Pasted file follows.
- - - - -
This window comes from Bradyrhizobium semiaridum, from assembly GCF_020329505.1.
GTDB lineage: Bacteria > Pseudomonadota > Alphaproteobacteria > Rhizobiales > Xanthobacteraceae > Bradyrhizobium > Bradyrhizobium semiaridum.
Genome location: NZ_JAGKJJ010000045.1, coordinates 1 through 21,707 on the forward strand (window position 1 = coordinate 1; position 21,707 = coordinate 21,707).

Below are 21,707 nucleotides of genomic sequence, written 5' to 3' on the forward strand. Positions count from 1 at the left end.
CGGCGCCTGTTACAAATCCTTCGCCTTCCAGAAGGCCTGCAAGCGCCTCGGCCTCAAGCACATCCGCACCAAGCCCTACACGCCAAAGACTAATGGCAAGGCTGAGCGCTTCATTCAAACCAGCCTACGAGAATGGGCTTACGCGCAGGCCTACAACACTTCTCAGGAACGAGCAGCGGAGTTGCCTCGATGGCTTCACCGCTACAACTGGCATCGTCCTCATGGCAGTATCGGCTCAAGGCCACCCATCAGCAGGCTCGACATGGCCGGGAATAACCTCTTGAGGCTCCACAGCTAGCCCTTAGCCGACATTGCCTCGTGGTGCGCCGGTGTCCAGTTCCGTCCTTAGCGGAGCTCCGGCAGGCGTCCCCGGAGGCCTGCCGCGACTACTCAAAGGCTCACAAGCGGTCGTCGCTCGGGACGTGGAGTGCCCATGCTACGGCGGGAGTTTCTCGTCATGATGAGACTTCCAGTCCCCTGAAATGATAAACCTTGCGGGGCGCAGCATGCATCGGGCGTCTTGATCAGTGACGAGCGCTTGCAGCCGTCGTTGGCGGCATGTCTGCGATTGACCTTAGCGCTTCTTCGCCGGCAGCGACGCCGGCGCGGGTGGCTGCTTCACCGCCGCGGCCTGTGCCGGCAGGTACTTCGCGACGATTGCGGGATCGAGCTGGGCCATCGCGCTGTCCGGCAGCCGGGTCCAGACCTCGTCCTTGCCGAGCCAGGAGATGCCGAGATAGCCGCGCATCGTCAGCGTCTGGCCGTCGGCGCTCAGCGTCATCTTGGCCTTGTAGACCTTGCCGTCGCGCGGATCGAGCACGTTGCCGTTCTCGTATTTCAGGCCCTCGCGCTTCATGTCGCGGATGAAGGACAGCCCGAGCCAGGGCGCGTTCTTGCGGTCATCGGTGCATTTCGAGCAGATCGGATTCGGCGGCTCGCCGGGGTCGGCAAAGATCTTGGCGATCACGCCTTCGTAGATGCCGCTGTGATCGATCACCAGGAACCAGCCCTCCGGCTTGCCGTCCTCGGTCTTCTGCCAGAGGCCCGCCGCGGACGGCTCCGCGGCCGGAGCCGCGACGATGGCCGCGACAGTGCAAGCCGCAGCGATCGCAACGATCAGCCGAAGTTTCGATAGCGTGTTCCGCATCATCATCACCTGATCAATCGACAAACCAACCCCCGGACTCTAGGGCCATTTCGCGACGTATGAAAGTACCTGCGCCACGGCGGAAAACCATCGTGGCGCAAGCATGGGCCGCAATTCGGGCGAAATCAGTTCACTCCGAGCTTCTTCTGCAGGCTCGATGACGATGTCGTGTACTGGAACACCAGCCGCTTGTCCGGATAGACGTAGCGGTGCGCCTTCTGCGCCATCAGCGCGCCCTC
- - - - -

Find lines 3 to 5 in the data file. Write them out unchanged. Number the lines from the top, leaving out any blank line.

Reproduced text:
Genome location: NZ_JAGKJJ010000045.1, coordinates 1 through 21,707 on the forward strand (window position 1 = coordinate 1; position 21,707 = coordinate 21,707).

Below are 21,707 nucleotides of genomic sequence, written 5' to 3' on the forward strand. Positions count from 1 at the left end.
CGGCGCCTGTTACAAATCCTTCGCCTTCCAGAAGGCCTGCAAGCGCCTCGGCCTCAAGCACATCCGCACCAAGCCCTACACGCCAAAGACTAATGGCAAGGCTGAGCGCTTCATTCAAACCAGCCTACGAGAATGGGCTTACGCGCAGGCCTACAACACTTCTCAGGAACGAGCAGCGGAGTTGCCTCGATGGCTTCACCGCTACAACTGGCATCGTCCTCATGGCAGTATCGGCTCAAGGCCACCCATCAGCAGGCTCGACATGGCCGGGAATAACCTCTTGAGGCTCCACAGCTAGCCCTTAGCCGACATTGCCTCGTGGTGCGCCGGTGTCCAGTTCCGTCCTTAGCGGAGCTCCGGCAGGCGTCCCCGGAGGCCTGCCGCGACTACTCAAAGGCTCACAAGCGGTCGTCGCTCGGGACGTGGAGTGCCCATGCTACGGCGGGAGTTTCTCGTCATGATGAGACTTCCAGTCCCCTGAAATGATAAACCTTGCGGGGCGCAGCATGCATCGGGCGTCTTGATCAGTGACGAGCGCTTGCAGCCGTCGTTGGCGGCATGTCTGCGATTGACCTTAGCGCTTCTTCGCCGGCAGCGACGCCGGCGCGGGTGGCTGCTTCACCGCCGCGGCCTGTGCCGGCAGGTACTTCGCGACGATTGCGGGATCGAGCTGGGCCATCGCGCTGTCCGGCAGCCGGGTCCAGACCTCGTCCTTGCCGAGCCAGGAGATGCCGAGATAGCCGCGCATCGTCAGCGTCTGGCCGTCGGCGCTCAGCGTCATCTTGGCCTTGTAGACCTTGCCGTCGCGCGGATCGAGCACGTTGCCGTTCTCGTATTTCAGGCCCTCGCGCTTCATGTCGCGGATGAAGGACAGCCCGAGCCAGGGCGCGTTCTTGCGGTCATCGGTGCATTTCGAGCAGATCGGATTCGGCGGCTCGCCGGGGTCGGCAAAGATCTTGGCGATCACGCCTTCGTAGATGCCGCTGTGATCGATCACCAGGAACCAGCCCTCCGGCTTGCCGTCCTCGGTCTTCTGCCAGAGGCCCGCCGCGGACGGCTCCGCGGCCGGAGCCGCGACGATGGCCGCGACAGTGCAAGCCGCAGCGATCGCAACGATCAGCCGAAGTTTCGATAGCGTGTTCCGCATCATCATCACCTGATCAATCGACAAACCAACCCCCGGACTCTAGGGCCATTTCGCGACGTATGAAAGTACCTGCGCCACGGCGGAAAACCATCGTGGCGCAAGCATGGGCCGCAATTCGGGCGAAATCAGTTCACTCCGAGCTTCTTCTGCAGGCTCGATGACGATGTCGTGTACTGGAACACCAGCCGCTTGTCCGGATAGACGTAGCGGTGCGCCTTCTGCGCCATCAGCGCGCCCTC